2018. It will all come together later rather than sooner. If they do something dramatic to change that, Maybe I change my mind.

  6. I think the problem was not just that playing for a tie was a bad idea given our bullpen, but that taking the bat out of a good hitter’s hands and counting on someone who has had trouble making contact to hit a sac fly was, well, you know.

    I don’t know about stealing third base…another old adage is don’t make the first out or the third out at third base. And it’s not like we have blazing speed on the bench.

    1. If a guy who hits fly balls when he is trying to hit line drives is suddenly asked to deliberately hit a fly ball, a pop up would be a logical outcome. I’m sure there is an algorithm that explains it.

  7. I still wish Joc would drag a bunt down 3b a few times, since they play a crazy shift on him.

    Do it a few times, and those shifts will start to change.

    1. I agree Bobby. Technically speaking a drag bunt is dragged with you up the first base line. That would work with a lh pitcher falling off to third base side. That shift is generally employed with a right hander on the mound. In that situation it’s a push bunt to third.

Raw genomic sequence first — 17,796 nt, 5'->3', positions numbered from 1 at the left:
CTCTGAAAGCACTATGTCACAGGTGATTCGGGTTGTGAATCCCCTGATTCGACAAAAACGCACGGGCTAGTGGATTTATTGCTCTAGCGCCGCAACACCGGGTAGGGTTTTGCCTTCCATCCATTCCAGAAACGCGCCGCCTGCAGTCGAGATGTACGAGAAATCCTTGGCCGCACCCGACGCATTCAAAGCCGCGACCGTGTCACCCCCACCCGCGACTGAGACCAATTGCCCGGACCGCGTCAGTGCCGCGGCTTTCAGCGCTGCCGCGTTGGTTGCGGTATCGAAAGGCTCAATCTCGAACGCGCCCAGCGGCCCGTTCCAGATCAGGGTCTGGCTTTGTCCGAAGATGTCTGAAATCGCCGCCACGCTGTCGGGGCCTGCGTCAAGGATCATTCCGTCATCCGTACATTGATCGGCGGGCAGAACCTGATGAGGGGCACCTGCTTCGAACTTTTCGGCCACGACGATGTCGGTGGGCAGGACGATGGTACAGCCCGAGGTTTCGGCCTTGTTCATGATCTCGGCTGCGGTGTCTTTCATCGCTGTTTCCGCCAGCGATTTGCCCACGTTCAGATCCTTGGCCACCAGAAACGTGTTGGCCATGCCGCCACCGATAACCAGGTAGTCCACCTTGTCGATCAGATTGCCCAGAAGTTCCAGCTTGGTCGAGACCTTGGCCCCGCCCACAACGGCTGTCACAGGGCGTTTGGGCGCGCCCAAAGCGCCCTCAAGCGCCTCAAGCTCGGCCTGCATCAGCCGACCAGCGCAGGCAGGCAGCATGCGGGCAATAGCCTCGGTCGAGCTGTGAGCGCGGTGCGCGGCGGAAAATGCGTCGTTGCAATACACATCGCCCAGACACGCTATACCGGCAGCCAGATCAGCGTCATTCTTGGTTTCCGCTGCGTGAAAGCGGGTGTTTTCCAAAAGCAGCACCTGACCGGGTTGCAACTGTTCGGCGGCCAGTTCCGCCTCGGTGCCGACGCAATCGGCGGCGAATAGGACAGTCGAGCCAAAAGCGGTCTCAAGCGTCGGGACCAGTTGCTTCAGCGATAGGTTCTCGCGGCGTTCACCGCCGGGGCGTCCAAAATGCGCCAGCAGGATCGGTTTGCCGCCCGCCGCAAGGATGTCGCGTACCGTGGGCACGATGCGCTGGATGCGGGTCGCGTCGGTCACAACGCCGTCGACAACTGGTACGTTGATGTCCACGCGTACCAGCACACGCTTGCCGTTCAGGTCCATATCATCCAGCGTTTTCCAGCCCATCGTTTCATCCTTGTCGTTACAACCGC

I saw a film of Alutve talking about how he goes about hitting balls where they are pitched, including the opposite way. Very interesting. He had balls laid out in the strike zone. Remember, the actual strike zone is directly over the plate, no where else. The inside strike was placed on the front corner of the inside of the plate. The center cut strike was on them center of plate toward the middle back and the outside strike was placed on them outside corner in the dirt even with the apex point of the plate. With that in mind, he would visualize each of those pitches being struck right above those points, to left, up the middle and to right. He visualized only line drives. He saw it clearly in his mind. Then he placed balls on tees, in the same spots at various levels, all in HIS strike zone. Then, with perfect mechanics he would take each ball the proper direction. I wish I would have thought of that drill when I was playing and coaching. It’s perfect for developing good habits and it’s something you can do in your own garage all winter long.